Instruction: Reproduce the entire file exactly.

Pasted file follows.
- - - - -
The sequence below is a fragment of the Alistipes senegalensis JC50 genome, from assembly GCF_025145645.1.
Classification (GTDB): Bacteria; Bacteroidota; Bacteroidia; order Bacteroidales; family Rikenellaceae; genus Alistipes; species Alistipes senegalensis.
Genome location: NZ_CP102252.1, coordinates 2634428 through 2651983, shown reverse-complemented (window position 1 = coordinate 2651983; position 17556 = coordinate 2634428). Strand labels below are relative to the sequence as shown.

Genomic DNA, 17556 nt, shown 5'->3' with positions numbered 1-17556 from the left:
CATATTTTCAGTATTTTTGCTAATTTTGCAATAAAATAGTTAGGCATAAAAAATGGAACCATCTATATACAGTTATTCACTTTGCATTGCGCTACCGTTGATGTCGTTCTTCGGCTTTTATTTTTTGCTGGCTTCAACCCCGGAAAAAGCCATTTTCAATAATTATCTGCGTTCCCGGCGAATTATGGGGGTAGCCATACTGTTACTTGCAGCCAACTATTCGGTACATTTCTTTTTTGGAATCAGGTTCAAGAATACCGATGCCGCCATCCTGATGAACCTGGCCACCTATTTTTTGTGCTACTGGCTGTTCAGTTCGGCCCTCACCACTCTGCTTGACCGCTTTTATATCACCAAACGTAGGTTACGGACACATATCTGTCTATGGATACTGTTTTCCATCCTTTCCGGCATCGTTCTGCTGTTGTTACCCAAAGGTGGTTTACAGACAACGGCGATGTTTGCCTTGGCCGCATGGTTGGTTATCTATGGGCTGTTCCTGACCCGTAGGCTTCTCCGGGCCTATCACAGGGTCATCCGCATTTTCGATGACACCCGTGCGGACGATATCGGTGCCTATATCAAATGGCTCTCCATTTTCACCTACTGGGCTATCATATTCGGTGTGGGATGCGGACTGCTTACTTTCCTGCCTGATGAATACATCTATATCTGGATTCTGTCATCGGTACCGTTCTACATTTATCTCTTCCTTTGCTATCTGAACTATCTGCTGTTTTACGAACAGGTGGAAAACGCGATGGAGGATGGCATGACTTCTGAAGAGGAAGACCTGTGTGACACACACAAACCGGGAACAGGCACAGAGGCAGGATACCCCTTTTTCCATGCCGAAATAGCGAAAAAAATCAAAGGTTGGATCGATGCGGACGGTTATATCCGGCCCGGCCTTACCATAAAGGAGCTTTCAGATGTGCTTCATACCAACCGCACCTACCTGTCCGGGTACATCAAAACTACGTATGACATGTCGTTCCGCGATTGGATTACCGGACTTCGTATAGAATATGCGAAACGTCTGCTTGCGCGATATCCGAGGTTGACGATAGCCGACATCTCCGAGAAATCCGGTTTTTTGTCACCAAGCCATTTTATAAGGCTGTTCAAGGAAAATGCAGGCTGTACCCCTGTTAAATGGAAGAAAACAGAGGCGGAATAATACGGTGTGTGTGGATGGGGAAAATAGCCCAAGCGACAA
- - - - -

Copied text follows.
The sequence below is a fragment of the Alistipes senegalensis JC50 genome, from assembly GCF_025145645.1.
Classification (GTDB): Bacteria; Bacteroidota; Bacteroidia; order Bacteroidales; family Rikenellaceae; genus Alistipes; species Alistipes senegalensis.
Genome location: NZ_CP102252.1, coordinates 2634428 through 2651983, shown reverse-complemented (window position 1 = coordinate 2651983; position 17556 = coordinate 2634428). Strand labels below are relative to the sequence as shown.

Genomic DNA, 17556 nt, shown 5'->3' with positions numbered 1-17556 from the left:
CATATTTTCAGTATTTTTGCTAATTTTGCAATAAAATAGTTAGGCATAAAAAATGGAACCATCTATATACAGTTATTCACTTTGCATTGCGCTACCGTTGATGTCGTTCTTCGGCTTTTATTTTTTGCTGGCTTCAACCCCGGAAAAAGCCATTTTCAATAATTATCTGCGTTCCCGGCGAATTATGGGGGTAGCCATACTGTTACTTGCAGCCAACTATTCGGTACATTTCTTTTTTGGAATCAGGTTCAAGAATACCGATGCCGCCATCCTGATGAACCTGGCCACCTATTTTTTGTGCTACTGGCTGTTCAGTTCGGCCCTCACCACTCTGCTTGACCGCTTTTATATCACCAAACGTAGGTTACGGACACATATCTGTCTATGGATACTGTTTTCCATCCTTTCCGGCATCGTTCTGCTGTTGTTACCCAAAGGTGGTTTACAGACAACGGCGATGTTTGCCTTGGCCGCATGGTTGGTTATCTATGGGCTGTTCCTGACCCGTAGGCTTCTCCGGGCCTATCACAGGGTCATCCGCATTTTCGATGACACCCGTGCGGACGATATCGGTGCCTATATCAAATGGCTCTCCATTTTCACCTACTGGGCTATCATATTCGGTGTGGGATGCGGACTGCTTACTTTCCTGCCTGATGAATACATCTATATCTGGATTCTGTCATCGGTACCGTTCTACATTTATCTCTTCCTTTGCTATCTGAACTATCTGCTGTTTTACGAACAGGTGGAAAACGCGATGGAGGATGGCATGACTTCTGAAGAGGAAGACCTGTGTGACACACACAAACCGGGAACAGGCACAGAGGCAGGATACCCCTTTTTCCATGCCGAAATAGCGAAAAAAATCAAAGGTTGGATCGATGCGGACGGTTATATCCGGCCCGGCCTTACCATAAAGGAGCTTTCAGATGTGCTTCATACCAACCGCACCTACCTGTCCGGGTACATCAAAACTACGTATGACATGTCGTTCCGCGATTGGATTACCGGACTTCGTATAGAATATGCGAAACGTCTGCTTGCGCGATATCCGAGGTTGACGATAGCCGACATCTCCGAGAAATCCGGTTTTTTGTCACCAAGCCATTTTATAAGGCTGTTCAAGGAAAATGCAGGCTGTACCCCTGTTAAATGGAAGAAAACAGAGGCGGAATAATACGGTGTGTGTGGATGGGGAAAATAGCCCAAGCGACAA